What we can tell you is that based on limited studies over the past 50 years, research suggests that somewhere between 10 to 20 percent of the population has experienced either same-sex attraction/behaviour at some point in their lives. In a recent survey conducted by the Center for Disease Control (CDC) and the National Center for Health Statistics (NCFHS) in the U.S., among men 18 to 44 years of age, 92 percent said they were attracted “only to females,” and among women, 86 percent said they were attracted only to males.

These findings suggest that most people do not experience bisexual attractions, but as you mentioned, homophobia and biphobia continue to have a tremendous impact on how comfortable some people are to admit their same-sex attractions and to act on them with sexual partners. Ultimately, everyone has to make their own choices about how they express their sexuality, whatever their attractions might be.


Q: From a mental health perspective, I am always curious to know if there are higher rates of depression/anxiety in the LGBT community due to isolation/loneliness/unacceptance by family and friends?  Also, where does someone who recently moved to the city and just "came out of the closet" go to in order to find "like-minded" people for support? I am not meaning clubs or places to pick up people, but just a place to find friends who can relate to their situation.  This can be particularly more challenging in the suburbs, as city-minded people and resources tend to be more open and available. Thank you.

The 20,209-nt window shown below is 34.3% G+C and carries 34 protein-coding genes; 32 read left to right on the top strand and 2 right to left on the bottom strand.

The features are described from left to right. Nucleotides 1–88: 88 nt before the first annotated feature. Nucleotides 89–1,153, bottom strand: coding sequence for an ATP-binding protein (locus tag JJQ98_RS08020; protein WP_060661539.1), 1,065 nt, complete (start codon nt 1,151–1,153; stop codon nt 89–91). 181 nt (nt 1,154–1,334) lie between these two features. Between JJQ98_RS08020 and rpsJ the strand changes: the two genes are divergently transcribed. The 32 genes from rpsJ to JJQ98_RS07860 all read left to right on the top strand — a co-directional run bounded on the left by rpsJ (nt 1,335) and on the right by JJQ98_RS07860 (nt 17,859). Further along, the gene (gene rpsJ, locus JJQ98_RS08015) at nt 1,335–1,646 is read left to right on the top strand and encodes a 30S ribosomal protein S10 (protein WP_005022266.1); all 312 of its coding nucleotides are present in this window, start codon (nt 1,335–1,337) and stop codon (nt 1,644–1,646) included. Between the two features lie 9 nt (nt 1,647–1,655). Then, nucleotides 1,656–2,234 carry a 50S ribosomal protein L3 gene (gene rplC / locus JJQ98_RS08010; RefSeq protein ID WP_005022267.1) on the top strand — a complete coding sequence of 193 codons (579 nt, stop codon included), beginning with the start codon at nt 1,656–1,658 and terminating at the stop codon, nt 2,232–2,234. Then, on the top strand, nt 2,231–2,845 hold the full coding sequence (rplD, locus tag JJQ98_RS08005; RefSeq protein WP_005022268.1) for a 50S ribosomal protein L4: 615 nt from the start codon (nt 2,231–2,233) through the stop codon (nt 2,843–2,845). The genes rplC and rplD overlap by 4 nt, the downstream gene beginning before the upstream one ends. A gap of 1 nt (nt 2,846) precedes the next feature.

A: There are many reasons why people may develop emotional or psychological problems during their lives, but LGBT people face particular challenges in coping with homophobia, biphobia, transphobia and heterosexism. Negative attitudes, discrimination and violence can contribute to mental and emotional distress for queer and trans people. Coming out can be emotionally tough with many people having to deal with rejection from family and friends. Staying in the closet can also be stressful, leading to isolation and fear of discovery for some LGBT people. These stressors have a profound impact on the self-esteem and self-identities of LGBT people, and yes, studies do show that there are higher rates of depression and anxiety compared to the heterosexual population.

In a 2008 study by Statistics Canada, 11 percent of gay men and 11 percent of bisexual men reported having a mood disorder and 9 percent of gay men and 10 percent of bisexual men reported having an anxiety disorder compared to 4 percent and 3 percent of heterosexual men, respectively.

Similarly, 11 percent of lesbians and 25 percent of bisexual women reported having a mood disorder and 9 percent of lesbians and 18 percent of bisexual women reported having a anxiety disorder compared to 8 percent and 6 percent of heterosexual women, respectively. While there is little published evidence of the depression and anxiety rates of transsexual and transgender people, studies suggest that trans people also experience these mental health issues at higher rates than the general population.